this-is-fine.eml

This is a legitimate email from a Legitimate Financial Institution that I was expecting, but I don’t know what I could change it to make it look more like a phishing scam.

We’ve spent the last 20 years teaching people not to open email attachments but I guess Raytheon’s Cybersecurity company didn’t hear about that?

I did open the attachment in an isolated browser after reading the source. Inside was a button that takes you to their secure messaging site’s onboarding flow. There’s 90K of data POSTed in hidden fields, so I suspect the constraints that led to this were:

  • Our security platform generates 90K of data to authenticate that the source of this request is legitimate.
  • That’s too much to add as query string parameters on a GET request, but it works for a POST.
  • Support for forms in email clients is poor, so we need to put the form into an HTML attachment.

Each step solves the previous problem, but at no point did anyone with the power to fix things step in and stop it. They didn’t say “90K is too much, find another way to authenticate the source of the request, preferably less than 2K.” If I had to guess, the people who had the information about how bad the implementation is were completely removed from the people setting the requirements.

All of that exists, too! If you follow the mobile instructions and forward the email to that unknown email address, it generates a very reasonably sized link, that takes you to an HTML page hosted by them, where you can POST 90k of hidden data and read your secure message.

Despite how awful this system is, I’m still glad that Legitimate Financial Institution is using some secure messaging service to collect my loan documents (I’m getting a loan to buy solar panels) and not asking for them to be faxed or emailed plain text.

Secure Email Meme

Oh boy, a chain blog entry! Dave Walker called me out to talk about securing email; who am I to refuse?

You should secure your email. Am I done?

OK, so that’s not the best supported argument. If everyone secured their email there would be virtually no spam, but any system that doesn’t show benefits at even 10% participation is more or less doomed. However, the benefit of securing email kick in much earlier when dealing with phishers.

One thing I worry about is whether my relatives are able to tell spoofed emails from real ones, and that they don’t provide personal information to any site emailed to them. If large companies start taking security seriously, if they start signing their emails and educate their users to look for their signature, we’ll start to see a dent in phishing. If Amazon, eBay, PayPal and various banks start, they’ll influence the smaller companies to start doing it.

To help influence the influencers, you can (and should!) start signing your emails today. There are two ways to get started, and they aren’t exclusive. Many people use both signatures in their emails. Either one will take about 15 minutes, much less than getting your first email account set up probably took.

The first is to get a free S/MIME certificate from a company like thawte. I did this a while ago but I lost my certificate and had to try to retrieve my password. It was a frustrating process; I assume registering in the first place was as well since I used “Which company is pissing you off right now?” for my 5th security question. However, I still recommend this method as easier and tech support was very helpful.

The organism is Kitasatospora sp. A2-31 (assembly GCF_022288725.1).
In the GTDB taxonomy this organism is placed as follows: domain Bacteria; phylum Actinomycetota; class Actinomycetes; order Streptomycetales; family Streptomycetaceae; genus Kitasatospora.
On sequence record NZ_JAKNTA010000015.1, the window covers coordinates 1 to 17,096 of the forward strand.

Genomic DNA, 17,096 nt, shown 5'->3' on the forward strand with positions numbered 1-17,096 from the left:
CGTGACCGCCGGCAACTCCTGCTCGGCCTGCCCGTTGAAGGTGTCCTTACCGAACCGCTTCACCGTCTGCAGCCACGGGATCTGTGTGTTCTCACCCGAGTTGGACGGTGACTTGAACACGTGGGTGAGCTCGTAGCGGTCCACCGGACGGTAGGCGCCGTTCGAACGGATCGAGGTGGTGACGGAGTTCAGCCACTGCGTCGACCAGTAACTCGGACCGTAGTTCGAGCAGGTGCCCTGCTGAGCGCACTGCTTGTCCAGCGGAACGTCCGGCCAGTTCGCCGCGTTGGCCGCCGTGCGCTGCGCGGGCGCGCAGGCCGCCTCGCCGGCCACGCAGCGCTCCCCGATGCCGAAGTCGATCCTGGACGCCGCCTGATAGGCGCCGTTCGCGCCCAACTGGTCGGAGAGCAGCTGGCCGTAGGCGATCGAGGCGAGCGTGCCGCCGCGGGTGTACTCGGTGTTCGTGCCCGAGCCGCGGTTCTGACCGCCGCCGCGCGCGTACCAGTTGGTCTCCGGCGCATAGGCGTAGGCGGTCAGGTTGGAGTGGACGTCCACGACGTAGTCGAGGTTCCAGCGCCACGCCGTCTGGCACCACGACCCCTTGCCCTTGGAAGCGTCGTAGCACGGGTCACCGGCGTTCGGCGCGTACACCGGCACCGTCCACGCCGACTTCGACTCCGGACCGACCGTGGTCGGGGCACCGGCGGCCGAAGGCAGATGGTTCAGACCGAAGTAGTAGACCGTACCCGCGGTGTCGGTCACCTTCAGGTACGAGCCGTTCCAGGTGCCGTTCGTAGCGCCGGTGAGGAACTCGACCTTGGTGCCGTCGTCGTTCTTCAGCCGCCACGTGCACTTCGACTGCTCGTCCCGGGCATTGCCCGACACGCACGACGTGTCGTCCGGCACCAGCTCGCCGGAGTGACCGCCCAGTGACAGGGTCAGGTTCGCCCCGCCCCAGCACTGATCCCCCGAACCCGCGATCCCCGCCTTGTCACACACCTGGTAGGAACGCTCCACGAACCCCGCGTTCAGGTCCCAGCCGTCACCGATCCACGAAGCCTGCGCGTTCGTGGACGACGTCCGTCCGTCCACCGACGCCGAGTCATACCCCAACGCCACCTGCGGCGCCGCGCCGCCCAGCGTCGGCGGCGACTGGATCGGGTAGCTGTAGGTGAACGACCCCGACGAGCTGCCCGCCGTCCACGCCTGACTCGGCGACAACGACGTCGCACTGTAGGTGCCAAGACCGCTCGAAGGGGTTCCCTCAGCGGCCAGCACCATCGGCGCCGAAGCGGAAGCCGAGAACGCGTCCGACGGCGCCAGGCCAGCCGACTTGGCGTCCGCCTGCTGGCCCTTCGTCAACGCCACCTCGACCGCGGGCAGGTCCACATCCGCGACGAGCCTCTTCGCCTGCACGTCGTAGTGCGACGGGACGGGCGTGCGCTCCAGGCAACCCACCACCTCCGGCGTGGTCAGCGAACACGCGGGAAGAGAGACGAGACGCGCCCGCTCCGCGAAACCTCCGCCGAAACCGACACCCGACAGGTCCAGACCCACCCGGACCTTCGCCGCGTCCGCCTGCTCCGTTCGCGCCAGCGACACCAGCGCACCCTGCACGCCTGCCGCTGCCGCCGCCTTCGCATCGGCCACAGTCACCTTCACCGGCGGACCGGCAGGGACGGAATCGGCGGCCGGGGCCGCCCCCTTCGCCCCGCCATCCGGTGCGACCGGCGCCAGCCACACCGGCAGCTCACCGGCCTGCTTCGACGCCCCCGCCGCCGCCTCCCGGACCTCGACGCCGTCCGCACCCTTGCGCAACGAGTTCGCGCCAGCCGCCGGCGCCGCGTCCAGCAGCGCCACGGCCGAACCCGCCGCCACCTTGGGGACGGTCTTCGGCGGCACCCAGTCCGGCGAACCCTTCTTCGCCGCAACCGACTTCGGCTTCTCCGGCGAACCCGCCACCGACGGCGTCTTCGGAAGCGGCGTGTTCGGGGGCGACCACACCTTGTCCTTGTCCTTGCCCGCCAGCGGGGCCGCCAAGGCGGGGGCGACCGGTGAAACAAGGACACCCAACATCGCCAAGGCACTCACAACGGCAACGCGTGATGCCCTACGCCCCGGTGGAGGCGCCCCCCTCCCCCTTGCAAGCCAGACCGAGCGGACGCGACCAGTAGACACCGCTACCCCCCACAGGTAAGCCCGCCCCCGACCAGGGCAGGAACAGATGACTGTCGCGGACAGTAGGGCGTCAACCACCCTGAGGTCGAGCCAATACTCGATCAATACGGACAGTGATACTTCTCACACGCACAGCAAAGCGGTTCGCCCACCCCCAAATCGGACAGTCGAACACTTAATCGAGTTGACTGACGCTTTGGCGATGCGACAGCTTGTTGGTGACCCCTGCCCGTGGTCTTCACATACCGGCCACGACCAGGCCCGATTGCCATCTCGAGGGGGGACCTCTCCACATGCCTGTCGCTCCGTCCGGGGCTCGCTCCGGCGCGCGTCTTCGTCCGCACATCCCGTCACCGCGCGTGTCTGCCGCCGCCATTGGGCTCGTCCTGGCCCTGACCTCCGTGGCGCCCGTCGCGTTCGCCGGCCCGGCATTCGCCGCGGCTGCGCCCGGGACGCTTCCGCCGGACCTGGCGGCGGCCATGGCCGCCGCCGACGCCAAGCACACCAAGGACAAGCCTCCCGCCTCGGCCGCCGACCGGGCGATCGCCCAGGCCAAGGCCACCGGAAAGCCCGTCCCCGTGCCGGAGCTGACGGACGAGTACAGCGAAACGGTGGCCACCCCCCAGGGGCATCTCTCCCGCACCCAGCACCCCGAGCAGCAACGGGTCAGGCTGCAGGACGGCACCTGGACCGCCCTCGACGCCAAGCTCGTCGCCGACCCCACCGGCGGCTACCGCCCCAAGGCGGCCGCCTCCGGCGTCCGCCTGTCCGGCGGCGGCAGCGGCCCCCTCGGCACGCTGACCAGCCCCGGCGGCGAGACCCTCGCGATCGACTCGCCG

There’s an amazing guide for OS X Mail, as well as instructions for Thunderbird on Windows, and these signatures work for virtually all email clients. As soon as you get your certificate installed, your emails will start showing up as secure. How cool will that make you look, when your clients see your email in their inbox highlighted as secure?

Answer: moderately to not at all cool, but they’ll still be impressed with the geek mystique.

Continue reading “Secure Email Meme”

Give to CitizenSpeak (and me!)

CitizenSpeak is a site that allows people to create email campaigns targeted at change, like the ultra-successful EFF campaign to stop the Broadcast Flag (that the EFF runs, not CitizenSpeak). It’s a tool that anyone can use, and activists at any level can use it to focus their community’s voice. And it’s free.

If you went to the CitizenSpeak site you might notice it sucks a little. There are frames and popups and non-obvious permalinks. I say that because I’m actually working on changing that.

I’m rebuilding the CitizenSpeak site with the main functionality going into a CivicSpace module, which we’ll be releasing under an open source license. That means that sites running CivicSpace (and Drupal) will be able to host their own campaigns, customized to the needs of the site. And yeah, the CitizenSpeak/CivicSpace thing does get confusing sometimes.

But here’s the thing: I need to make (some) money on this. You see, I’m a contractor now and need to occasionally feed and clothe myself. CitizenSpeak is looking for people who want the module to help them fund me. You can make a tax deductible donation to help pay for the development work. You can also see the development plans at the CitizenSpeak development wiki, and when I’m ready for input from people I’ll post the link to my development there too.